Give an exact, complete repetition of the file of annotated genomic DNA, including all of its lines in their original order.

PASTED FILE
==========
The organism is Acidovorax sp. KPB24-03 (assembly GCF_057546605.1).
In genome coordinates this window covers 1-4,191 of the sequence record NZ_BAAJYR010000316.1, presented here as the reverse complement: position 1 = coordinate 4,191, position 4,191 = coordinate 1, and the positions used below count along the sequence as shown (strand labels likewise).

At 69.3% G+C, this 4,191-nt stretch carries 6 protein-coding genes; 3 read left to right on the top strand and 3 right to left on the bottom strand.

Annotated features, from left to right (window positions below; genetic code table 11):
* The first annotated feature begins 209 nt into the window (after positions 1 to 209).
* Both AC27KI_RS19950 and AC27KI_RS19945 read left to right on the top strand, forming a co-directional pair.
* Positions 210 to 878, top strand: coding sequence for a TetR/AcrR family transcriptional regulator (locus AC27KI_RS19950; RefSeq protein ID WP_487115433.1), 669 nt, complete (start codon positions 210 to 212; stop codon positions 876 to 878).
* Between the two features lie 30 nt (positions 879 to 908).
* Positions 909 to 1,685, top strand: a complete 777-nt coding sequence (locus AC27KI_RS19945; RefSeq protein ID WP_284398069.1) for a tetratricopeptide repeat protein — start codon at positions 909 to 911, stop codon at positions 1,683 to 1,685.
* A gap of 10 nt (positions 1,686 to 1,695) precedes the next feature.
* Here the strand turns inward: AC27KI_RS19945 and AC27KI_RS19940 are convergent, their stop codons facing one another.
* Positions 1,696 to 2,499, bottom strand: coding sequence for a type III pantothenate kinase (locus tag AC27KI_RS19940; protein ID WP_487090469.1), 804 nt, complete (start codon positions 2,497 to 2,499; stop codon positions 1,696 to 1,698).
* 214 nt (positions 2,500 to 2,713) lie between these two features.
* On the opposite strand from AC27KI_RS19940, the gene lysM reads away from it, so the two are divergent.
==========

The organism is Acidovorax sp. KPB24-03 (assembly GCF_057546605.1).
In genome coordinates this window covers 1-4,191 of the sequence record NZ_BAAJYR010000316.1, presented here as the reverse complement: position 1 = coordinate 4,191, position 4,191 = coordinate 1, and the positions used below count along the sequence as shown (strand labels likewise).

At 69.3% G+C, this 4,191-nt stretch carries 6 protein-coding genes; 3 read left to right on the top strand and 3 right to left on the bottom strand.

Annotated features, from left to right (window positions below; genetic code table 11):
* The first annotated feature begins 209 nt into the window (after positions 1 to 209).
* Both AC27KI_RS19950 and AC27KI_RS19945 read left to right on the top strand, forming a co-directional pair.
* Positions 210 to 878, top strand: coding sequence for a TetR/AcrR family transcriptional regulator (locus AC27KI_RS19950; RefSeq protein ID WP_487115433.1), 669 nt, complete (start codon positions 210 to 212; stop codon positions 876 to 878).
* Between the two features lie 30 nt (positions 879 to 908).
* Positions 909 to 1,685, top strand: a complete 777-nt coding sequence (locus AC27KI_RS19945; RefSeq protein ID WP_284398069.1) for a tetratricopeptide repeat protein — start codon at positions 909 to 911, stop codon at positions 1,683 to 1,685.
* A gap of 10 nt (positions 1,686 to 1,695) precedes the next feature.
* Here the strand turns inward: AC27KI_RS19945 and AC27KI_RS19940 are convergent, their stop codons facing one another.
* Positions 1,696 to 2,499, bottom strand: coding sequence for a type III pantothenate kinase (locus tag AC27KI_RS19940; protein ID WP_487090469.1), 804 nt, complete (start codon positions 2,497 to 2,499; stop codon positions 1,696 to 1,698).
* 214 nt (positions 2,500 to 2,713) lie between these two features.
* On the opposite strand from AC27KI_RS19940, the gene lysM reads away from it, so the two are divergent.